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The Joist Framework


Joist ensures that only those users who are properly authorized can access any given application (i.e., web page). A user must have the proper permission to access the application, then must have the authority to access the requested data.


The underlying mechanisms evaluate access in a number of ways.

First, each application servlet has a base permission assigned via its properties file (as the value for permission=). This check is done right away when processing a request, and quickly weeds out users who have no business accessing the application.

Second, each action that an application servlet can process has an associated permission. The user must have that action-specific permission in order to proceed. These permissions are hard-coded in the application servlets themselves. They could be factored out into the servlet's properties file if we felt the need.


Since there are likely to be lots of permissions defined for a full suite of applications, joist provides a way to administer them. Users will be accessing applications in a variety of capacities, or Roles. For instance, some users will act as administrators, others as super-users, and others still as casual visitors.

Each Role represents a set of Permissions. The same Permission can be assigned to many Roles, and more that one Role can be granted to a User. So when a new user is added to the system, the administrator simply assigns a role to the user, rather than having to assign each permission individually. This is something akin to assigning groups for unix accounts.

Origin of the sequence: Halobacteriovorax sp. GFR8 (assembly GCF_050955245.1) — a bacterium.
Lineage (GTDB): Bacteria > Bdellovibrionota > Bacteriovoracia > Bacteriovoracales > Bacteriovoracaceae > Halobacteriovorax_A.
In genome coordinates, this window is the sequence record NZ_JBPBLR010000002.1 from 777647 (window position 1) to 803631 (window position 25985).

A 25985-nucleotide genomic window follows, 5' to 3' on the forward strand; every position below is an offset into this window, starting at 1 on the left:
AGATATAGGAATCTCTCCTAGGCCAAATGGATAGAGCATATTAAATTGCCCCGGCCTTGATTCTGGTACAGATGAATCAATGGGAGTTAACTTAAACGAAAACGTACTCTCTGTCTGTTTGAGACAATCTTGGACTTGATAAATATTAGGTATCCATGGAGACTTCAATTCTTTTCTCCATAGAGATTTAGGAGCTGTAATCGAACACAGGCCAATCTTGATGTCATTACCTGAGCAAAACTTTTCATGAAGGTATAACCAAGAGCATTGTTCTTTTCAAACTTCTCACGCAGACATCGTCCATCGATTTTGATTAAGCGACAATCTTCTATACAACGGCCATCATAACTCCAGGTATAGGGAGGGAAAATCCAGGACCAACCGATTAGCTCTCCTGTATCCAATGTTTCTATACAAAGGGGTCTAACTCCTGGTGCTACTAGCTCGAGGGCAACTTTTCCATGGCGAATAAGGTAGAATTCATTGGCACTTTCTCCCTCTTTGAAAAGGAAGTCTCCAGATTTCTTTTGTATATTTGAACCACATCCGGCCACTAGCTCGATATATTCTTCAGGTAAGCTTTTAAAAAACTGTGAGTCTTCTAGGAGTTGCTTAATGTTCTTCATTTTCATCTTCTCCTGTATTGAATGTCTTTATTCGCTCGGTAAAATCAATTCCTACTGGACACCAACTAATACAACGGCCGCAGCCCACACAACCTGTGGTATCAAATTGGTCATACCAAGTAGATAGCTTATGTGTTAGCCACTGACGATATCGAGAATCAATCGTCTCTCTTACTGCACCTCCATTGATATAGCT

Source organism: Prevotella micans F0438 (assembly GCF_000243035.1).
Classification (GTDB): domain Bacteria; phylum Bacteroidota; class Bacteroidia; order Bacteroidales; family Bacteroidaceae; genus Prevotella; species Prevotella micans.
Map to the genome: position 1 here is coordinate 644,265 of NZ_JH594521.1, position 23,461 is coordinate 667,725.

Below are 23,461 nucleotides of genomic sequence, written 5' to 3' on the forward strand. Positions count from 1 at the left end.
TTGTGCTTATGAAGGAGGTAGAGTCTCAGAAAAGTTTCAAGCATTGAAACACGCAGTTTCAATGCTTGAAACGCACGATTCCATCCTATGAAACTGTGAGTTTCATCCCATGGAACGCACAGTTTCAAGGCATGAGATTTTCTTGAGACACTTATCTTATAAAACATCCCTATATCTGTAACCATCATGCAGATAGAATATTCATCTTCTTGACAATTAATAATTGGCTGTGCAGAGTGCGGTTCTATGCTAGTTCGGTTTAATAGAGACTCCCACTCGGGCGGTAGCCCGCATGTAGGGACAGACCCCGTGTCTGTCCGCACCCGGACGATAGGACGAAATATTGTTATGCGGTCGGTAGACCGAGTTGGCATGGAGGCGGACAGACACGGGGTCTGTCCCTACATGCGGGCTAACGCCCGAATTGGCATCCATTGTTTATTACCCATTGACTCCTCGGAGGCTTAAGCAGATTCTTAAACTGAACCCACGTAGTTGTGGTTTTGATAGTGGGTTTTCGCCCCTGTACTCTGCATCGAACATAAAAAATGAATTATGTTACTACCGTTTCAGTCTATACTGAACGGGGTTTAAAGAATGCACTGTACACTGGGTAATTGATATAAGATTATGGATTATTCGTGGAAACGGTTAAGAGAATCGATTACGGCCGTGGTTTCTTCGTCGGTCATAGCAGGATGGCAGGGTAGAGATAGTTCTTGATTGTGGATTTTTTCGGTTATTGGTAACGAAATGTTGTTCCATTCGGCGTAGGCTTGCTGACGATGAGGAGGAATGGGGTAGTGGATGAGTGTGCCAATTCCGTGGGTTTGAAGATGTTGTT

Once the servlet has established that the user has the proper permissions to access the application and perform the action, it then determines if the user has the authority to be acting on the data that is the subject of the request. For instance, for a user account maintenance application, the user may have the permission to update information for users in his group (however that group is defined), but the application must ensure that he is updating only accounts he is authorized to update, i.e., are in his group.

The authorization check can be expensive. It usually involves hitting the database, perhaps several times, to resolve the issue. For this reason, the permission checking, which is fast and does not involve hitting the databse, is done first.


There is a notion of scoping underlying all this. In large part, a Role implies some degree of authority over a certain set of objects. The scope of authority is relative to the user (e.g., is the account in the user's group?). The rules for assessing the scope are specific to the definition of the role and the type of data (e.g., the Group Admin role implies some set of rules to establish what a group is and whether an account is in the group).

Since a user can have potentially many roles, the application must determine which scope is operative for a given request. The joist framework does not impose a one-size-fits-all mechanism for application servlets to establish scope of authorization, but instead prescribes an API; applications implement to that API in whatever way is optimal.